The "innocent victims" Count Bernardotte referred to were not "a group of Bedouins without any national identity", as often promoted by the Jewish people – rather, Palestinians had their own cultural, social, economic and political lives. The Nakba led to the obliteration of one of the most dynamic societies in the Middle East. It was a vital and active society during the first half of the twentieth century that published 161 newspapers and magazines, and produced numerous Palestinian university students scattered around the world, as well as intellectuals such as George Antonius, Khalil al-Sakakini, Matial Mogannam, and Khalil Beidas. In Jerusalem alone, Palestinians had 30 theatre groups and 24 libraries in 1948.
In spite of this historical evidence, Israel continues to deny the Nakba; Why? Because the prevailing Israeli version is based on the myth that Jewish immigrants came to "a land without a people for a people without a land."
The Palestinian community has become a victim of the disappointing international forces that deal with Israel as a state that has been above the law since its establishment. As the world failed to put into practice international law and United Nations resolutions in the case of the rights of Palestinian refugees, it also fails to prevent the expansion of illegal Israeli settlements in Palestine, which is considered a war crime under international law. Israeli leaders took advantage of this failure to continue their violations against Palestinians.
Despite everything, in 1988 Palestinians made a painful historic concession by recognising Israel on 78 per cent of historic Palestine. The acceptance of two states living side by side in peace and security should not affect internationally recognised Palestinian rights. The international community must take a serious stance and push for the establishment of two sovereign democratic states and equal rights for all its citizens.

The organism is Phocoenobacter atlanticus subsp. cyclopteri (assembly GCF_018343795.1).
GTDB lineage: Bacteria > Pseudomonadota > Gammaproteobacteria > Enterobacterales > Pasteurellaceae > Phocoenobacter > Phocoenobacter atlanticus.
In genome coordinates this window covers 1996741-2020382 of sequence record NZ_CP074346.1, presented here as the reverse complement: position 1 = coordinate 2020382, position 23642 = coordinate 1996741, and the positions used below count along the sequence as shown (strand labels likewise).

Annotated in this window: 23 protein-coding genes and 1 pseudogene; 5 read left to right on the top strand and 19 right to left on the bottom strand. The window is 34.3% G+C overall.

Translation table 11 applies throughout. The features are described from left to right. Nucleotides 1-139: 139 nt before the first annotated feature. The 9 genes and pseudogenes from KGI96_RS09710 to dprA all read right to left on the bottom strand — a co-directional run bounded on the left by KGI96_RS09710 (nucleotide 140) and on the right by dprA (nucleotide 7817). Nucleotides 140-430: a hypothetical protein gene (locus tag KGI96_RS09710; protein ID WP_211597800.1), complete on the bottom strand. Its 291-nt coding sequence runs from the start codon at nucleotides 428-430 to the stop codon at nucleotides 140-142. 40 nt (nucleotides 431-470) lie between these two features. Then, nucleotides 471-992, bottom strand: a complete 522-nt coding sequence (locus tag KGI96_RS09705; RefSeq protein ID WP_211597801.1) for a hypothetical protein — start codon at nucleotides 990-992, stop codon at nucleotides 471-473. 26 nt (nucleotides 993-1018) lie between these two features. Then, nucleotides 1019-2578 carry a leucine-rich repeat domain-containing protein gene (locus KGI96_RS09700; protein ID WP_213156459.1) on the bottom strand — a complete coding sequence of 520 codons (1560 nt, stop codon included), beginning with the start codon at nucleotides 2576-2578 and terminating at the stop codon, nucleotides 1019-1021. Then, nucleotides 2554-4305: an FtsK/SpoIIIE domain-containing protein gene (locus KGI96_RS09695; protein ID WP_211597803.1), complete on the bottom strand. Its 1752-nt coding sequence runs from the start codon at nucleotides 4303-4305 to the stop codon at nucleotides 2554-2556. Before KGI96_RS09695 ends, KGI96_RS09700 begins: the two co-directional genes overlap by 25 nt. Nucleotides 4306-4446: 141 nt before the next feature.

We recognised Israel as a state 25 years ago. By demanding the recognition of Israel "as a Jewish state," the Israeli government is seeking to get official approval for its systematic policies of discrimination carried out against Palestinians in Israel, and the acceptance of its continued refusal of the right of return. Anyone believing in the need to achieve a just and comprehensive peace between the Israelis and Palestinians must not accept this plan created by those who have chosen settlements and apartheid over justice and peace.
Overcoming the historical injustice that befell the Palestinians starts with Israel admitting its responsibility for the Nakba as a step towards accountability and ultimately peace. This requires Israel to apologise for the Nakba and 65 years of forced expulsion, as well as its racist policies against the Palestinians in Israel, Palestine and the Diaspora. Progressing towards the achievement of historical justice will not harm anyone; on the contrary, it could be a strong foundation to achieve reconciliation between Palatine and Israel.
The author is a former Palestinian negotiator. He is a foreign affairs commissioner for the Palestinian Liberation Movement – Fatah. This article is a translation from the Arabic which appeared in Al Quds Newspaper, 15 May 2013
The views expressed in this article belong to the author and do not necessarily reflect the editorial policy of Middle East Monitor.